University of Birmingham > Talks@bham > Theoretical computer science seminar > Representations for feasibly approximable functions

## Representations for feasibly approximable functionsAdd to your list(s) Download to your calendar using vCal - Michal Konečný (Aston University)
- Friday 16 December 2016, 11:00-12:00
- Computer Science, The Sloman Lounge (UG).
If you have a question about this talk, please contact Paul Taylor. This talk will be given jointly with Eike Neumann. “Exact” continuous real functions can feature as first-class objects in computation in a similar way as so-called exact real numbers. While all natural representations of continuous functions used in computable analysis are computably equivalent, different admissible representations may fail to be equivalent under the polynomial-time reduction defined by Kawamura and Cook (2012). Building on work by Labhalla, Lombardi, and Moutai (2001) and Kawamura, Mueller, Roesnick, and Ziegler (2015), we review several common admissible representations of continuous real functions, study their polynomial-time reducibility lattice and benchmark their performance using the AERN Haskell library for exact real computation. We include the canonical function space representation, in which all feasibly (= polynomial-time) computable functions are feasibly representable, but in which integration and maximisation are not feasibly computable, as shown by Ko and Friedman (1982). The other representations we study are all based on rigorous approximations by polynomials or rational functions with dyadic coefficients. In these representations maximisation and integration are feasibly computable but not all feasibly computable functions are feasibly representable. We show that the representation by piecewise-polynomial approximations is equivalent to the representation by rational function approximations with respect to polynomial-time reducibility. These two representations seem to form a sweet spot regarding the trade-off between the ability to feasibly represent a large number of functions and the ability to feasibly compute operations such as integration and maximisation. This talk is part of the Theoretical computer science seminar series. ## This talk is included in these lists:- Computer Science Departmental Series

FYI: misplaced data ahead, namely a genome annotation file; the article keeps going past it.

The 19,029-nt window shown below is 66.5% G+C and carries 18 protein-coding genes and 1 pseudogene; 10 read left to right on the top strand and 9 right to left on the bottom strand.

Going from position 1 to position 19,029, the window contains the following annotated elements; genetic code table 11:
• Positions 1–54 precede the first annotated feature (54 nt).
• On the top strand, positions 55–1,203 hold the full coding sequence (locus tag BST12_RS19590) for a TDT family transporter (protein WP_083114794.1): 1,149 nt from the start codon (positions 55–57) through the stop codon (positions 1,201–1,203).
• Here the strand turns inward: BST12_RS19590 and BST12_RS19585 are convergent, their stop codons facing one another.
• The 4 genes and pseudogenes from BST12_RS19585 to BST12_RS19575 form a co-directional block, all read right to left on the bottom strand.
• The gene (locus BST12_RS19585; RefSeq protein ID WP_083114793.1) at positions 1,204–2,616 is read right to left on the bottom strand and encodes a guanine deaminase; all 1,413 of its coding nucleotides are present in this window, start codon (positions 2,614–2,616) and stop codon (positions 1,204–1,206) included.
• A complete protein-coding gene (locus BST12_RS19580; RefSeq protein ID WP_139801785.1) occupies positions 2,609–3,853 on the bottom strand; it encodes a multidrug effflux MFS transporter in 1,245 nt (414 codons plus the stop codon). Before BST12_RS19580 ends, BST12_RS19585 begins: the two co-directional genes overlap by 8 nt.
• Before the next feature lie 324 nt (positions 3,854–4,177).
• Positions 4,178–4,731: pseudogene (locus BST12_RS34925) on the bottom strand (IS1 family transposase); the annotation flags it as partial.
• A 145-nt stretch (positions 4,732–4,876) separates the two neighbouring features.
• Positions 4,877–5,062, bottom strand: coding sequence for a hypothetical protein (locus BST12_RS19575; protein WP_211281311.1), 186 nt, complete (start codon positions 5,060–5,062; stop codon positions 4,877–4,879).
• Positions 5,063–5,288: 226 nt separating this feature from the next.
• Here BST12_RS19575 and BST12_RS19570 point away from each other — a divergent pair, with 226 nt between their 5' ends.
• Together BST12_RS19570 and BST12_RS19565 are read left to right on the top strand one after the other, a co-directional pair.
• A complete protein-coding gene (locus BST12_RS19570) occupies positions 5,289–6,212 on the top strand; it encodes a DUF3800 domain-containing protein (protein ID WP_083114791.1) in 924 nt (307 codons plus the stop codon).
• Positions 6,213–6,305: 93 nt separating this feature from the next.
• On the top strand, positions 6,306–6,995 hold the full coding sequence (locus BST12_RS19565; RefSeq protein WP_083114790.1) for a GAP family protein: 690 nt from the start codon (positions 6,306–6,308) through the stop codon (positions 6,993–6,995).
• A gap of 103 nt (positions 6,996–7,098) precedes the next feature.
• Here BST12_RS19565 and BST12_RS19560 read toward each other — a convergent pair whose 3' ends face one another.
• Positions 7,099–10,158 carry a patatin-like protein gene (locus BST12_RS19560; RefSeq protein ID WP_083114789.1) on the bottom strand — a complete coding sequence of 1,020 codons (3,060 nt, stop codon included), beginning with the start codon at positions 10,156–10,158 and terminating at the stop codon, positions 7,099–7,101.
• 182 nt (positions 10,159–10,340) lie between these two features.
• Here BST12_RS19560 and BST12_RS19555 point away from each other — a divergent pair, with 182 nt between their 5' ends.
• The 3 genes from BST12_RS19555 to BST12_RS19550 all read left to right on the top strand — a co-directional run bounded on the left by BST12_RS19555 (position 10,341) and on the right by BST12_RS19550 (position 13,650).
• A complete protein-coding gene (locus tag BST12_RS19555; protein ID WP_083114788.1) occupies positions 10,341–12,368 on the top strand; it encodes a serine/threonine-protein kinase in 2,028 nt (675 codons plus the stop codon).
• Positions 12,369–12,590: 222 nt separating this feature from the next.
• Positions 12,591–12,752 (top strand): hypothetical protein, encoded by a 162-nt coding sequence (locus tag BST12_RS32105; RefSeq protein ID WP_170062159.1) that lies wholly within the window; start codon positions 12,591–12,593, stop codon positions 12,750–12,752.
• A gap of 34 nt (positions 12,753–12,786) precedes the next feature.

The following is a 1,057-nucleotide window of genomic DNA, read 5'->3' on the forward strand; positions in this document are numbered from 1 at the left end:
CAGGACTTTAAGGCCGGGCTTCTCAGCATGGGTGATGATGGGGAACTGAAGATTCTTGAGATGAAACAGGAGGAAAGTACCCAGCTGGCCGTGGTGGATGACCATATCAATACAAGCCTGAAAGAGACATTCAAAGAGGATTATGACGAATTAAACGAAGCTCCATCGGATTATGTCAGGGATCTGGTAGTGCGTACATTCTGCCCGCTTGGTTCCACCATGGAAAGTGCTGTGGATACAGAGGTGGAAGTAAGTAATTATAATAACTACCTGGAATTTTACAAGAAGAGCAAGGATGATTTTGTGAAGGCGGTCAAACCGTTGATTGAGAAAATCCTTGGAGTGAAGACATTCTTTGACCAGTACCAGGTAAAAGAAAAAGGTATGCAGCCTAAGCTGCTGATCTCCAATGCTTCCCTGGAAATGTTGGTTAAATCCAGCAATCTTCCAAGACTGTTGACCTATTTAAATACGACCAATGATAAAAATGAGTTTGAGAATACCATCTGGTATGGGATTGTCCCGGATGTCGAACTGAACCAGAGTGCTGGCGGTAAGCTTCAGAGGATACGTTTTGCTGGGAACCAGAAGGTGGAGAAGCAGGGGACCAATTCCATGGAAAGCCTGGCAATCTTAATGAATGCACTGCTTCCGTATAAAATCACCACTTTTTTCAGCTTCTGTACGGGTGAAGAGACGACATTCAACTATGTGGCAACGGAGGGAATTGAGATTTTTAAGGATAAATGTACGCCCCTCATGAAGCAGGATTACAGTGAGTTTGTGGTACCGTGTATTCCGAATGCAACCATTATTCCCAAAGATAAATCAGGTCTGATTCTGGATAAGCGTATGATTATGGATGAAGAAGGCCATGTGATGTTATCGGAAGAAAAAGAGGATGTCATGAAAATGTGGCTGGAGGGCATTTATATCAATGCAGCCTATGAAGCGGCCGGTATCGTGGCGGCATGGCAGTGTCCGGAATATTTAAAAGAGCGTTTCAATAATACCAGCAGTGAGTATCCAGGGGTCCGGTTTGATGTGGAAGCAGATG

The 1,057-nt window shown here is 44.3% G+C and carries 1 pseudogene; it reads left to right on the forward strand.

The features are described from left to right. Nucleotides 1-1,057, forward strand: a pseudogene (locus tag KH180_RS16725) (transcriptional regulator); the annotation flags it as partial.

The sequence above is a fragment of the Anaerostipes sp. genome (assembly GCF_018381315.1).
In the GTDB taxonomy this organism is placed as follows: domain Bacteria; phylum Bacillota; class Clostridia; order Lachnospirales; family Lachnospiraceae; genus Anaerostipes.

- Computer Science Distinguished Seminars
- Computer Science, The Sloman Lounge (UG)
- Theoretical computer science seminar
- computer sience
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